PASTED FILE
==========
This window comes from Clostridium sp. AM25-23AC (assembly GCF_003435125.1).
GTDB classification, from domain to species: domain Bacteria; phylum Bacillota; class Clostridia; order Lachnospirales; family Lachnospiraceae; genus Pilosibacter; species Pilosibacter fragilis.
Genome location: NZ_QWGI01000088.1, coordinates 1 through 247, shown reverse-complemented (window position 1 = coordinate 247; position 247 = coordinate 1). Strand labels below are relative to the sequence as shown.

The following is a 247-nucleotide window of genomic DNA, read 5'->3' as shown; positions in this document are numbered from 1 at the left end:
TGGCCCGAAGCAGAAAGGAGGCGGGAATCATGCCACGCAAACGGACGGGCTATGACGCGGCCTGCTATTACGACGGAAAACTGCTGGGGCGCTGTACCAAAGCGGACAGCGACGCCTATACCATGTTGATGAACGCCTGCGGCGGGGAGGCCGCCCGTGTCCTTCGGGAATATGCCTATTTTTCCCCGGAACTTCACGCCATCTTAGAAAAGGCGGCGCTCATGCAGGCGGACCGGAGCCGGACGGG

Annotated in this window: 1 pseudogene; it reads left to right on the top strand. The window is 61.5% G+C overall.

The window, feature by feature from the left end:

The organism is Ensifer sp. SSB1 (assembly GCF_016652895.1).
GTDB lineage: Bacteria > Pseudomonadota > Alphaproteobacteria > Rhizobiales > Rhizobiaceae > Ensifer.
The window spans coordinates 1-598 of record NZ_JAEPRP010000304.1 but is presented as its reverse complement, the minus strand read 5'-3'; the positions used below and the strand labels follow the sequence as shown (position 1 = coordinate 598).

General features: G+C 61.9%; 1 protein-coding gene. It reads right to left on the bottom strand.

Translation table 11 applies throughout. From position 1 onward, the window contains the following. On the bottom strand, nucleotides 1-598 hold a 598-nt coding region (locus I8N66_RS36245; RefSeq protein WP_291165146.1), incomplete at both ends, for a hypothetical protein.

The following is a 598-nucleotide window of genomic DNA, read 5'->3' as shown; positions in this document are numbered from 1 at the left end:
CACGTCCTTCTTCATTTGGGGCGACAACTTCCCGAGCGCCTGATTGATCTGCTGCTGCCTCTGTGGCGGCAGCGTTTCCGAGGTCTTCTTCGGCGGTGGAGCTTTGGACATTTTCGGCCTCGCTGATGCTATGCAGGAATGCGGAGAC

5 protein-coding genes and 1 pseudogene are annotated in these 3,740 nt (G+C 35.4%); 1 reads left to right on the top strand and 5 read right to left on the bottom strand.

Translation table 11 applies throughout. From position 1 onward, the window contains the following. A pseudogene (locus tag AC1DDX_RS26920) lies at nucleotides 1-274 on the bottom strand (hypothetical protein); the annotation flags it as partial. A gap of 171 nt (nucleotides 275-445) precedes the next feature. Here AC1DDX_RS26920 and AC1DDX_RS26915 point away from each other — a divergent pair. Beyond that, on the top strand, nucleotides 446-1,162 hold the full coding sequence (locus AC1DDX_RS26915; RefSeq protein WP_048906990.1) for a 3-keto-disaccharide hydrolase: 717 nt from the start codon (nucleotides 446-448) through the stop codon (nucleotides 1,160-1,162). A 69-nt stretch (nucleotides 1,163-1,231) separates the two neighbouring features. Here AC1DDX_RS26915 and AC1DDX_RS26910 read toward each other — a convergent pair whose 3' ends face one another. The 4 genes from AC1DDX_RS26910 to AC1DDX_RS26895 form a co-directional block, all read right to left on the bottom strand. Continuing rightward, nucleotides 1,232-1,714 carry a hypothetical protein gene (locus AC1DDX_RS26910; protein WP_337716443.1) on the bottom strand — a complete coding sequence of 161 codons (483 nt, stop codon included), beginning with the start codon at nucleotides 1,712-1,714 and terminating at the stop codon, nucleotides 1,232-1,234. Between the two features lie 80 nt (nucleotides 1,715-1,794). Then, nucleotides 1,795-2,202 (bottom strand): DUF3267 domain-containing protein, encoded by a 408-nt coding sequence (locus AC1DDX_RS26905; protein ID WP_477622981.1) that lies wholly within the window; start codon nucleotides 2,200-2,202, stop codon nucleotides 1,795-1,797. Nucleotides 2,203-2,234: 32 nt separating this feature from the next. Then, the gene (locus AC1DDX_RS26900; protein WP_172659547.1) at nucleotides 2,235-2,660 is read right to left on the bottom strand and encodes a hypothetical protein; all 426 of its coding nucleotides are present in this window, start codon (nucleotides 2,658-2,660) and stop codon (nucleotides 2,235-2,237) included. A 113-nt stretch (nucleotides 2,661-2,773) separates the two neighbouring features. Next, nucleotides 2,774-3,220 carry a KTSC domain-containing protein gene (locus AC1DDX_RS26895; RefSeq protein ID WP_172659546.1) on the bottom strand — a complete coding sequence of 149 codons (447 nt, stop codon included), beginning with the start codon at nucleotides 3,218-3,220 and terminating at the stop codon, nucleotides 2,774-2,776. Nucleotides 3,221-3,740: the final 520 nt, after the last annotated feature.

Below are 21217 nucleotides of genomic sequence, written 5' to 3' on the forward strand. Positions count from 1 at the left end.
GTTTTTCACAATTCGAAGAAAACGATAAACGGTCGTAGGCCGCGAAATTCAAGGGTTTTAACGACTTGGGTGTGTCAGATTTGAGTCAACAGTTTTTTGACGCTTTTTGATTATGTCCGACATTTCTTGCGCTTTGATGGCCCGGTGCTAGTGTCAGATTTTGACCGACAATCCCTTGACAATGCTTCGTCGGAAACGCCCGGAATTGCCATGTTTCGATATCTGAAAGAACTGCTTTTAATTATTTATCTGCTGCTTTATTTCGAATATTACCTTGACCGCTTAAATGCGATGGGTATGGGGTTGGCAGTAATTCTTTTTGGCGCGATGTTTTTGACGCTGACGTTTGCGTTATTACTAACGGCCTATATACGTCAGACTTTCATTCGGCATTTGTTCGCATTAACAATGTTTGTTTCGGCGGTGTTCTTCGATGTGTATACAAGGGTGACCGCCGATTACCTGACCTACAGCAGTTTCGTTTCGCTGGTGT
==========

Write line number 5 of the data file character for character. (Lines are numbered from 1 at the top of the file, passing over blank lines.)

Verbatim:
TGGCCCGAAGCAGAAAGGAGGCGGGAATCATGCCACGCAAACGGACGGGCTATGACGCGGCCTGCTATTACGACGGAAAACTGCTGGGGCGCTGTACCAAAGCGGACAGCGACGCCTATACCATGTTGATGAACGCCTGCGGCGGGGAGGCCGCCCGTGTCCTTCGGGAATATGCCTATTTTTCCCCGGAACTTCACGCCATCTTAGAAAAGGCGGCGCTCATGCAGGCGGACCGGAGCCGGACGGG